Mysore shivers at 9.8 degrees Celsius

Mysore shivers at 9.8 degrees Celsius

Lowest in 117 yrs

Mysore shivers at 9.8 degrees Celsius

The Met department has also forecast that several places in north-interior Karnataka will be under the grip of severe cold wave conditions, while moderate cold wave conditions will prevail over south-interior Karnataka in the next 24 hours. The weather forecast for Bangalore city and neighbouring areas is 11 degree Celsius around Christmas.

Mysore has never had nights this cold, except on February 14, 2006, when mercury dipped to an all-time low of 8.6 degrees Celsius. The average minimum temperature stays at a comfortable 17 degree Celsius, with the departure from average normal in the last 30 years being a good 7 degrees Celsius.

But on Wednesday night, the city literally froze. The maximum temperature in the city during the day stood at 29.9 degree Celsius, which is not too unusual. But due to the severe cold spell, people shivered even after wrapping themselves with layers of woollens and sheets.

The winter has also stretched nights by 36 minutes. “While the usual time for sunrise during December hovers around 5:45 am to 6 am during this month, the cold wave has pushed that time to 6:36 am,” said an official at the Met department. Yet another region that is feeling the freeze is Bijapur, which recorded 6.8 degrees Celsius.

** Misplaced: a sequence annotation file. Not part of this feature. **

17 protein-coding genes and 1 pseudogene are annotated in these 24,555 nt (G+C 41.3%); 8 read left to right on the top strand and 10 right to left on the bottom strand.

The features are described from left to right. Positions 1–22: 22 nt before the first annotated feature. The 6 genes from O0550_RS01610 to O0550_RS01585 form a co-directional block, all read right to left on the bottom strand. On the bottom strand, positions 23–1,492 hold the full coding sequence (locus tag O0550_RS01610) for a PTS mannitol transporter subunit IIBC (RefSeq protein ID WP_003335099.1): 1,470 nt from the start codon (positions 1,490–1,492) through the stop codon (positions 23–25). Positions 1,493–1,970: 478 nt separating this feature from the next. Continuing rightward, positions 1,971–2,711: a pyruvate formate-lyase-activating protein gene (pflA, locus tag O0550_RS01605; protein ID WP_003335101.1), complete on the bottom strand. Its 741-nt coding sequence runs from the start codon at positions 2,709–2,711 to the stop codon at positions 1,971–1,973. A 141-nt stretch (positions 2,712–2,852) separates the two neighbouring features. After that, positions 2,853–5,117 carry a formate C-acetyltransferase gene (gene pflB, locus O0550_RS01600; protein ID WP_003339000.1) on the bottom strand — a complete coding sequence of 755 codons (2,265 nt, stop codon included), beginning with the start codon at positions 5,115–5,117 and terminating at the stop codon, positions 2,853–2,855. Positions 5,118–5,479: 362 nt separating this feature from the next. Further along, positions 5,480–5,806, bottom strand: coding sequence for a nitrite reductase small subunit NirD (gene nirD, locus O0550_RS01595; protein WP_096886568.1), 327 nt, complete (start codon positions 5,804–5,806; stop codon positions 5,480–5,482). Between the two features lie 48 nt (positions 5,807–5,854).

According to H Venkatesh of the Agro Meteorological Observatory (AMO), the cold wave in the district for the last 10 days is because of extreme conditions along the west coast from Rajasthan and Gujarat down towards the southern region.

The minimum temperature recorded in the AMO showed interesting fluctuations. It was 6 degrees Celsius on Sunday, 8 degrees Celsius on Monday, 8.8 degrees Celsius on Tuesday, 7.3 degrees Celsius on Wednesday and 6.6 degrees Celsius on Thursday.

According to weather experts, the fall in the temperature was a unique feature, the likes of which has not been witnessed since decades. Though it was expected that there might be an increase of at least 2 degrees Celsius on Friday, the prediction was not backed by any data.

Shankar Kulkarni, agronomist at the Regional Agriculture Research Station said the climate had no impact on the crops. In fact it was good for wheat, horse gram and Karadi (Kusibe).

The fall in temperature, however, might result in “sugary disease” in jowar, a major crop in the region. “The disease might end up in secondary infections and might spoil the quality of the grain,” he said. The very cold climate, which would result in high humidity, might also result in some fungal diseases in the horticulture crops.